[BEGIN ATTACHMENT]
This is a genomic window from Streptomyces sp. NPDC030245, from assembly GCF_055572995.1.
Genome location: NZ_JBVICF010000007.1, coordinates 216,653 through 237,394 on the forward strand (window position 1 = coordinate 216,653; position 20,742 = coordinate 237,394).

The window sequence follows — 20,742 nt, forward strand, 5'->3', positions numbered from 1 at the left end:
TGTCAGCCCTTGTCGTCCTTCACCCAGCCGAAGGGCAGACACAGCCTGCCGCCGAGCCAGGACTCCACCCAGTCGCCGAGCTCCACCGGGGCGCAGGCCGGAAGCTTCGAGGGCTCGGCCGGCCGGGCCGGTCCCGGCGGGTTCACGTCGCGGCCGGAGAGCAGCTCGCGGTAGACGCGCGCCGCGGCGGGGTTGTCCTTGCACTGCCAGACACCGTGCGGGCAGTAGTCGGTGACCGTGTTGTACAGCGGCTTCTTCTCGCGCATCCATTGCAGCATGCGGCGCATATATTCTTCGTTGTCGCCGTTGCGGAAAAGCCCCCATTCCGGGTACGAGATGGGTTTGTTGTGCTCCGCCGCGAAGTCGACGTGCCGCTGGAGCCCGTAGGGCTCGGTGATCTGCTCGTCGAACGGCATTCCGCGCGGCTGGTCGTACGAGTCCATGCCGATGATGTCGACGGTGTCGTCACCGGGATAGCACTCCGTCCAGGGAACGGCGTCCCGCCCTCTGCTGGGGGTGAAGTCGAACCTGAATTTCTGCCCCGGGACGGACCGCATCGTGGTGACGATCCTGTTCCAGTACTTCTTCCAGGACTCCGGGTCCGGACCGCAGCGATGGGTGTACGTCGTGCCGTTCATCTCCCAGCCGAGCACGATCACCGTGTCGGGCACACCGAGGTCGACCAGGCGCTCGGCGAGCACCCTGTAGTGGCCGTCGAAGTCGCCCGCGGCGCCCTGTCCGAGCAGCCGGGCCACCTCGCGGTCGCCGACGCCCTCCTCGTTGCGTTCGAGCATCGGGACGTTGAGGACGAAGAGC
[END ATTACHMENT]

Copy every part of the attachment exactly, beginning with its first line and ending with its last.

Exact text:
This is a genomic window from Streptomyces sp. NPDC030245, from assembly GCF_055572995.1.
Genome location: NZ_JBVICF010000007.1, coordinates 216,653 through 237,394 on the forward strand (window position 1 = coordinate 216,653; position 20,742 = coordinate 237,394).

The window sequence follows — 20,742 nt, forward strand, 5'->3', positions numbered from 1 at the left end:
TGTCAGCCCTTGTCGTCCTTCACCCAGCCGAAGGGCAGACACAGCCTGCCGCCGAGCCAGGACTCCACCCAGTCGCCGAGCTCCACCGGGGCGCAGGCCGGAAGCTTCGAGGGCTCGGCCGGCCGGGCCGGTCCCGGCGGGTTCACGTCGCGGCCGGAGAGCAGCTCGCGGTAGACGCGCGCCGCGGCGGGGTTGTCCTTGCACTGCCAGACACCGTGCGGGCAGTAGTCGGTGACCGTGTTGTACAGCGGCTTCTTCTCGCGCATCCATTGCAGCATGCGGCGCATATATTCTTCGTTGTCGCCGTTGCGGAAAAGCCCCCATTCCGGGTACGAGATGGGTTTGTTGTGCTCCGCCGCGAAGTCGACGTGCCGCTGGAGCCCGTAGGGCTCGGTGATCTGCTCGTCGAACGGCATTCCGCGCGGCTGGTCGTACGAGTCCATGCCGATGATGTCGACGGTGTCGTCACCGGGATAGCACTCCGTCCAGGGAACGGCGTCCCGCCCTCTGCTGGGGGTGAAGTCGAACCTGAATTTCTGCCCCGGGACGGACCGCATCGTGGTGACGATCCTGTTCCAGTACTTCTTCCAGGACTCCGGGTCCGGACCGCAGCGATGGGTGTACGTCGTGCCGTTCATCTCCCAGCCGAGCACGATCACCGTGTCGGGCACACCGAGGTCGACCAGGCGCTCGGCGAGCACCCTGTAGTGGCCGTCGAAGTCGCCCGCGGCGCCCTGTCCGAGCAGCCGGGCCACCTCGCGGTCGCCGACGCCCTCCTCGTTGCGTTCGAGCATCGGGACGTTGAGGACGAAGAGC